As of Wednesday we’ve spend part of the last six Church Council meetings talking about our church’s vision statement. And we’re not quite done; we’ll need part of next month’s meeting to finish up and come out of there with something that is workable and can guide our church’s work forward.
Why have a vision statement? Without one a church is largely reacting rather than acting intentionally. It is a church full of activity without motivation. Without a vision statement it’s too easy for a church to react each time the wind changes direction or each time a new fad strategy hits the street (anyone else remember those “Reaching the Baby Boomer” seminars?). A vision statement gives guidance and intention to ministry. And it’s not enough to say, “The Great Commission is our vision statement.” You have to tell me how you’re going to accomplish that great mission where you are, in your context, with your resources. We all have the same “great commission,” but we don’t all fulfill it the same way.
Even if you agree with me, I can understand how you might ask; “Is it worth dragging out over six months?” Fair question. I could talk about consensus and ownership. It would be useful to talk about prayerful discernment and developing visionary leadership. Instead, let me put it a different way.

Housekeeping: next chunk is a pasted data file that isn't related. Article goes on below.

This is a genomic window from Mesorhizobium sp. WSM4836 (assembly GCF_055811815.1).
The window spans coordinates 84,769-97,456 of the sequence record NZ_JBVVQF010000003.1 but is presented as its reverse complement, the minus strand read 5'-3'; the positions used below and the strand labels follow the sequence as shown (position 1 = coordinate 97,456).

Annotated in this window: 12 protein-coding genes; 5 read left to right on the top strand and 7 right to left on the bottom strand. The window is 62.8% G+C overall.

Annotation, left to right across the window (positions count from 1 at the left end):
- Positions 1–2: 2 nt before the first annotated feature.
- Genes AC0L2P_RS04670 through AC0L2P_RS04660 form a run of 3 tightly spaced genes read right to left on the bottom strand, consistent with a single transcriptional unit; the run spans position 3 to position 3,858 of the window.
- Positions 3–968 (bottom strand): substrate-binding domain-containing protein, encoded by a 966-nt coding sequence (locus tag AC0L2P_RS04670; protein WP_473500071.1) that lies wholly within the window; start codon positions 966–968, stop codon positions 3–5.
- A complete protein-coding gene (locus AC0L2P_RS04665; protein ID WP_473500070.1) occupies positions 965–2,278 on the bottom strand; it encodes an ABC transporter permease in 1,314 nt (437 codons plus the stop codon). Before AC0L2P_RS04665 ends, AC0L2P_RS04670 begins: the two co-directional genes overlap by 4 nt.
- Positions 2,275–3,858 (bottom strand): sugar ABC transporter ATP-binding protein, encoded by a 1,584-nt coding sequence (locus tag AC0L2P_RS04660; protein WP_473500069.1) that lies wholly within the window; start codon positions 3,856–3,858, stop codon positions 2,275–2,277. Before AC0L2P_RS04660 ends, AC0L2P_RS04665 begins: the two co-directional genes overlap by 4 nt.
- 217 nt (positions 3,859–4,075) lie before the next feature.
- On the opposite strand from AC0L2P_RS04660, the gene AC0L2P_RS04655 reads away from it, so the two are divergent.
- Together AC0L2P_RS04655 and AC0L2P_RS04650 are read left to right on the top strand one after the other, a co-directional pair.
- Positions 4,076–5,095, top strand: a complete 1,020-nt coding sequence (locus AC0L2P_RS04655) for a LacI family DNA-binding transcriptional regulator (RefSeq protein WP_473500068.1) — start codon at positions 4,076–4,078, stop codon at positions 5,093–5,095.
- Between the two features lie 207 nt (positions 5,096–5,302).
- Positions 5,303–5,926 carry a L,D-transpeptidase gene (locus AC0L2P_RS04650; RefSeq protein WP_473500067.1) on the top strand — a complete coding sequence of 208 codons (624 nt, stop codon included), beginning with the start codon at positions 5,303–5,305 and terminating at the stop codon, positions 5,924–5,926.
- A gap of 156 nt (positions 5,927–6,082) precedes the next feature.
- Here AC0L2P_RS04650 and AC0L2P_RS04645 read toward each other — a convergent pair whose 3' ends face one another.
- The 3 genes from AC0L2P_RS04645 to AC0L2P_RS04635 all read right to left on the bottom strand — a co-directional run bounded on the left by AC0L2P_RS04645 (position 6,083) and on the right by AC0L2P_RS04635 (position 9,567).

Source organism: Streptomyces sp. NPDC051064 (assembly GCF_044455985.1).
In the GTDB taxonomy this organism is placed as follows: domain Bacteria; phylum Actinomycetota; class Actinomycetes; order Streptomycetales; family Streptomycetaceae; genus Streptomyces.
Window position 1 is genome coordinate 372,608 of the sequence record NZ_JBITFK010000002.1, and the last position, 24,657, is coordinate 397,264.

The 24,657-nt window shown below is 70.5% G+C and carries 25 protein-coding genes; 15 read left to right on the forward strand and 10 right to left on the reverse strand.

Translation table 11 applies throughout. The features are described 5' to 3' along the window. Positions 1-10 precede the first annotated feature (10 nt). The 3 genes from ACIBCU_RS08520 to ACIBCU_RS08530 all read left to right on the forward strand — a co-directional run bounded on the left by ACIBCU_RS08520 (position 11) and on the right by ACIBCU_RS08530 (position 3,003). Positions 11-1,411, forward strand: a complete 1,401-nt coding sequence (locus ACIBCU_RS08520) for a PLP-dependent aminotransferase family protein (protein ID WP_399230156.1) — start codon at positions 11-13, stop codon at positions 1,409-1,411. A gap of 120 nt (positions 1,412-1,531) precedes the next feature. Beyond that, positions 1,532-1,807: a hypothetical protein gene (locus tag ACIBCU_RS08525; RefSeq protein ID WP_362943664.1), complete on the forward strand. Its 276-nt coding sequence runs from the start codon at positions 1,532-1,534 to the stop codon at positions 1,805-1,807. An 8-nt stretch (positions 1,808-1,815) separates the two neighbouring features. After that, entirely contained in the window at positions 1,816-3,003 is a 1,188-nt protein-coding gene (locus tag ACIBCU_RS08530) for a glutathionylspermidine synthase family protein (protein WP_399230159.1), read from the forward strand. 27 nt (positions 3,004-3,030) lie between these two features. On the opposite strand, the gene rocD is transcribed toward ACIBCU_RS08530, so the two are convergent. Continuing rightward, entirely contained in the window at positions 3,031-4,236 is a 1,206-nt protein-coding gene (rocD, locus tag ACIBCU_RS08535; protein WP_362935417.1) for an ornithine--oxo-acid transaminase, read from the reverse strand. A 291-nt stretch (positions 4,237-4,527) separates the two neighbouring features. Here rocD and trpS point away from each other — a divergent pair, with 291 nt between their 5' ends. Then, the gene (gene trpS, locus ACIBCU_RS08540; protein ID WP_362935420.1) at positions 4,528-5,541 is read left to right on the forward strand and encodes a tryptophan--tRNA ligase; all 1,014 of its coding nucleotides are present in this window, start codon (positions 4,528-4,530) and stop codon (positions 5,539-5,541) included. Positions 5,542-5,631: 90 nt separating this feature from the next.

Words Create Worlds.
The words we use create the world (and the worldview) that we live in. We shape the way we conceive of our reality – what is possible and what is impossible – with words. We create perceptions – of what will work, can work and shouldn’t even be tried – with words. A vision statement is comprised of words that create the world that a church lives in and ministers in. They are words that shape the reality of our corporate life together. If a vision statement truly functions, it is more than words. It becomes words that define reality for a church.
Words create worlds. Language has power. What world is our church creating with its words? What God-given vision are we speaking into reality with our words? We’ll find out next month.
Is it worth six or seven months of conversation? You bet.